Water Meets Zhenze

A bird’s-eye view of mulberry fields in Zhenze Town. The Taihu Lake Basin, considered the cradle of China’s sericulture, has accumulated centuries of skills on growing mulberries and raising silkworms.

Vast and beautiful Taihu Lake is the third-largest freshwater lake in China and the source of many surrounding rivers.
Nourished by water, the areas around the lake boast plentiful wetlands and rich biodiversity as well as unique lifestyles and splendid traditional culture.
Since ancient times, the people on this land have been living intimately with the water and using their wisdom and hands to gradually develop fertile land abounding in fish, rice, and silk, an effort culminating in today’s economic circle around Taihu Lake.

Water Meets Zhenze (Volume I), written by Sun Xiaodong, published by Jiangsu Phoenix Literature and Art Publishing House in August 2021.

Zhenze Town in Wujiang District of Suzhou in eastern China’s Jiangsu Province is a highlight of the Taihu Lake economic circle boasting thousands of years of history and a reputation as the “hometown of silk.” Along the winding rivers through the town flow countless stories.
Viewed from above, Zhenze looks like a mulberry leaf floating on the lake. The Book of History, one of the “five classics” of Confucianism, noted that three big rivers (Songjiang, Qiantang, and Puyang) converged into “Zhenze,” the ancient name of Taihu Lake. The town was named after the lake.
In remote antiquity, the area of Zhenze was covered by a series of shallow lagoons, which gradually evolved into a land as the sediment overflowed. On this land created and nurtured by water, Zhenze enjoys favorable conditions of pleasant climate and fertile soil along the coast of Taihu Lake.
Thousands of years ago, local residents planted mulberry trees and raised silkworms to produce silk, forming a tradition that every household had been engaged in sericulture.

1.Boiling cocoons. After cocoon mixing, peeling, and selecting procedures, good-quality cocoons need to be boiled in hot water, so cocoon glue can be melted and the filaments easily separated. 2.Silk reeling, the process of unwinding silk filaments from the cocoon and reeling the filaments together to produce a single thread. The picture shows a worker carefully wrapping the silk filaments onto a reeling machine. 3.Connecting broken filaments. During silk reeling, silk filaments may break, and broken ones must be reconnected quickly and accurately. 4.Sorting silk filaments. Raw silk filaments need to be sorted and arranged at the same weight and size.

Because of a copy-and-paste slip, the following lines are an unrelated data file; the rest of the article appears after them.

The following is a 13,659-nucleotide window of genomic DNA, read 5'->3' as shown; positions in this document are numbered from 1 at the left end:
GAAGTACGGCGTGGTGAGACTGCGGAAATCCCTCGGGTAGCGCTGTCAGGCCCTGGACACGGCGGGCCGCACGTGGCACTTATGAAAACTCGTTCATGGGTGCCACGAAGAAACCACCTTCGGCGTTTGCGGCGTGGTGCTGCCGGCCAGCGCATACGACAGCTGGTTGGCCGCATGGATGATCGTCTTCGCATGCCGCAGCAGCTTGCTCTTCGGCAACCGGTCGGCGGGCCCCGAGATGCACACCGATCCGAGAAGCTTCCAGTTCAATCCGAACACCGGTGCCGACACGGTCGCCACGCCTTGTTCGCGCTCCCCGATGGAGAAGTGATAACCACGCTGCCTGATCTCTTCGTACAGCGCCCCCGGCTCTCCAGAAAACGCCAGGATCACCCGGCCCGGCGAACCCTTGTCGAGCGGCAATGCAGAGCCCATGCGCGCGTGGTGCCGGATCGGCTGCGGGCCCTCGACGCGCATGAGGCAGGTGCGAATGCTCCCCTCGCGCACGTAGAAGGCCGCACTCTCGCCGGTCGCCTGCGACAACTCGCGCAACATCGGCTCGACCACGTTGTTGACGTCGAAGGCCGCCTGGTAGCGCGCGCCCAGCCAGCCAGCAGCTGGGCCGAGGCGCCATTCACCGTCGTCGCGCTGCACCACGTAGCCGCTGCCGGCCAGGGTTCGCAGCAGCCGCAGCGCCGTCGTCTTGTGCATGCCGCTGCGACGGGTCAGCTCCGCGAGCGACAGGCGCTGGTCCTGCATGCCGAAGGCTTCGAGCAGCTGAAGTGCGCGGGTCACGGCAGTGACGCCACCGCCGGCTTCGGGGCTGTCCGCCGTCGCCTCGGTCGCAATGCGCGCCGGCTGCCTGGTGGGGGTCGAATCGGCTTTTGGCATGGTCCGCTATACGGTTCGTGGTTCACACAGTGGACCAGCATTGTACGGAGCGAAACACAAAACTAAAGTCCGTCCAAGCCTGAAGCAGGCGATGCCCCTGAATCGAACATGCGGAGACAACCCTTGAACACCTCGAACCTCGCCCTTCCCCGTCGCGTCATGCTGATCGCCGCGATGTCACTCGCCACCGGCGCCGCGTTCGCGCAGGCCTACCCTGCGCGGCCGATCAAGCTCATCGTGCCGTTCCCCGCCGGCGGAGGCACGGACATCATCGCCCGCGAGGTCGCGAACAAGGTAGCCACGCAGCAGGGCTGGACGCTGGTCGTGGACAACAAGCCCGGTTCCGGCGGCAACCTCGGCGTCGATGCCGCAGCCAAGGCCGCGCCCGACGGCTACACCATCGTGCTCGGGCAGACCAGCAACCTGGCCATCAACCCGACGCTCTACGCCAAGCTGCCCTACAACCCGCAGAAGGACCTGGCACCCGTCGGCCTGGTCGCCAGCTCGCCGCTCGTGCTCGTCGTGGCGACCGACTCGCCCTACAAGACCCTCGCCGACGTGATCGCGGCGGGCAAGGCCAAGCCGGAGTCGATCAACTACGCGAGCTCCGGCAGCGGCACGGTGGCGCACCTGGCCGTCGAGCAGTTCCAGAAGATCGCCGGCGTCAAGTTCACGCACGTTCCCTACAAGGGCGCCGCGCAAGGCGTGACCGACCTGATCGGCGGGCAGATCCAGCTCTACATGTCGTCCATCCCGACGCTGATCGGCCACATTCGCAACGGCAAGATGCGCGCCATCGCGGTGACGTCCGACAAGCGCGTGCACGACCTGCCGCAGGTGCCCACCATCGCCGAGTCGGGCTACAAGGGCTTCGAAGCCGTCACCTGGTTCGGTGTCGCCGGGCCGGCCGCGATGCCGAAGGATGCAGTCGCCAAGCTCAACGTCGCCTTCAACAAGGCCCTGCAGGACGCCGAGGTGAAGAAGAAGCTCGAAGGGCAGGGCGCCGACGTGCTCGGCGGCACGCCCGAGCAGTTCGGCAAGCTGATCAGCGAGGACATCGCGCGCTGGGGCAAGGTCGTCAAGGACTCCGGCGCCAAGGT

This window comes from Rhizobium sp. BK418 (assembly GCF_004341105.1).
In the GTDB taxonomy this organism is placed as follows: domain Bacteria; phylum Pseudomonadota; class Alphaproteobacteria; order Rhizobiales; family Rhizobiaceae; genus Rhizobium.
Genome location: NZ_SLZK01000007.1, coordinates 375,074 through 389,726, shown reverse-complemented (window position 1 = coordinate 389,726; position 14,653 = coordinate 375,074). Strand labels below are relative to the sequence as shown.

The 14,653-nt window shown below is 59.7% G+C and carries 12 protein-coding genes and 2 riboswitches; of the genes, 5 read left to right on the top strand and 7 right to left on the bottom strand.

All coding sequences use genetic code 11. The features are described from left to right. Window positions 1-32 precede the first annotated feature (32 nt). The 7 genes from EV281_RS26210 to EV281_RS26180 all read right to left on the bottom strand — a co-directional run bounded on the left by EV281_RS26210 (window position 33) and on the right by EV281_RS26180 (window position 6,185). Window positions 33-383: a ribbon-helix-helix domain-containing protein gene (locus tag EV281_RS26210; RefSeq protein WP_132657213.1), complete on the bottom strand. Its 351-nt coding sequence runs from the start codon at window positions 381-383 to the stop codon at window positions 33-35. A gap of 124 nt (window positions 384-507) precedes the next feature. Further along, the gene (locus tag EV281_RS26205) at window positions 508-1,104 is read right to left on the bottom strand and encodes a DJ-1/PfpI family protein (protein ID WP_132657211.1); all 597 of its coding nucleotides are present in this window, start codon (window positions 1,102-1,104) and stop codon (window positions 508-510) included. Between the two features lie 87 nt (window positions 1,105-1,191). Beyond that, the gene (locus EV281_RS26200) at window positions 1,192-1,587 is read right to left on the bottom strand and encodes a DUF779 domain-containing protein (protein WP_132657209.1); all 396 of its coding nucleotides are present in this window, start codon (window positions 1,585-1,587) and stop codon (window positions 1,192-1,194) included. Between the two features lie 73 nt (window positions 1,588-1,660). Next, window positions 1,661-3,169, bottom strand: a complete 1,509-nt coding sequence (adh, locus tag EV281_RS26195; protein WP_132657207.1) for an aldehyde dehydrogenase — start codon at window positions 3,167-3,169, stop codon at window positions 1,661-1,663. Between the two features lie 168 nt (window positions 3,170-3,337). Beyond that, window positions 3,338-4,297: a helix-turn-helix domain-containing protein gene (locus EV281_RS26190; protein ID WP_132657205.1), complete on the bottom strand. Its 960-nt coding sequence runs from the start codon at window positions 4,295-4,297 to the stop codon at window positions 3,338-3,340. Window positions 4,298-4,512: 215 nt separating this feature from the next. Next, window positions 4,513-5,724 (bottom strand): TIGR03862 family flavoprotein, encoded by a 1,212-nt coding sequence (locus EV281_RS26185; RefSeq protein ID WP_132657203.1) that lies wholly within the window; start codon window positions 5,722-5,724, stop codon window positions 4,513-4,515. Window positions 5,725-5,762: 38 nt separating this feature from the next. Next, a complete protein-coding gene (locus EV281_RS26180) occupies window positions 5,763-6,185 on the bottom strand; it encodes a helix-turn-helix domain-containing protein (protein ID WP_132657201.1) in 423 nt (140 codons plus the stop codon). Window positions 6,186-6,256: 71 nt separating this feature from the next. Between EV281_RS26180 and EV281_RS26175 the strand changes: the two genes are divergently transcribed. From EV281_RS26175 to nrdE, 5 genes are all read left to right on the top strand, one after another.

An ancient scroll painting of Zhenze’s water system shows dense river channels crisscrossing and connecting with one another and various bridges all over the town.
More than a century ago, silk merchants from Zhenze used the canals running through the town to transport the best-quality
local silk to big foreign trade firms in Shanghai, where it was then exported to the world, which contributed to the prosperity of a river-based “Silk Road.”
In 1921, Bi Kanghou, a representative Zhenze silk merchant, set off from the Ditang River, the mother river of the town, to participate in the International Silk Exposition in the United States. The silk product made in Zhenze won the gold medal, which led to the local silk being renowned around the world.

Over time, Zhenze has woven a hub with more than 100 silk enterprises and won the reputation as “China’s home of silk quilts” boasting a complete industrial chain including mulberry farming, silkworm breeding, cocoon reeling, silk weaving, and quilting.
Alongside the robust development of the silk industry, the ancient town is now radiating with new vitality through leveraging the combined charm of silk, history, and waterscapes and seeking new development integrating agriculture, culture, and tourism.
This photo album focuses on stories of the ancient town and its water with vivid images from the perspectives of natural environment, characteristic farming, traditional lifestyles, and ecological restoration.
Through the photographer’s lens, ordinary water gains a different taste and splendor thanks to the long historical context and slow-paced life of the ancient town. Water is the origins, supporting resources, and lifeblood of the “silk town.”
This book is divided into two volumes. The first volume starts with the natural environment of the ancient water town, capturing the beauty of wetlands in Zhenze as well as the diverse creatures living there. It also recounts touching stories of close connections between people and nature through personal experiences in the sericulture industry and interactions with producers of local delicacies and intangible cultural heritage.

Related articles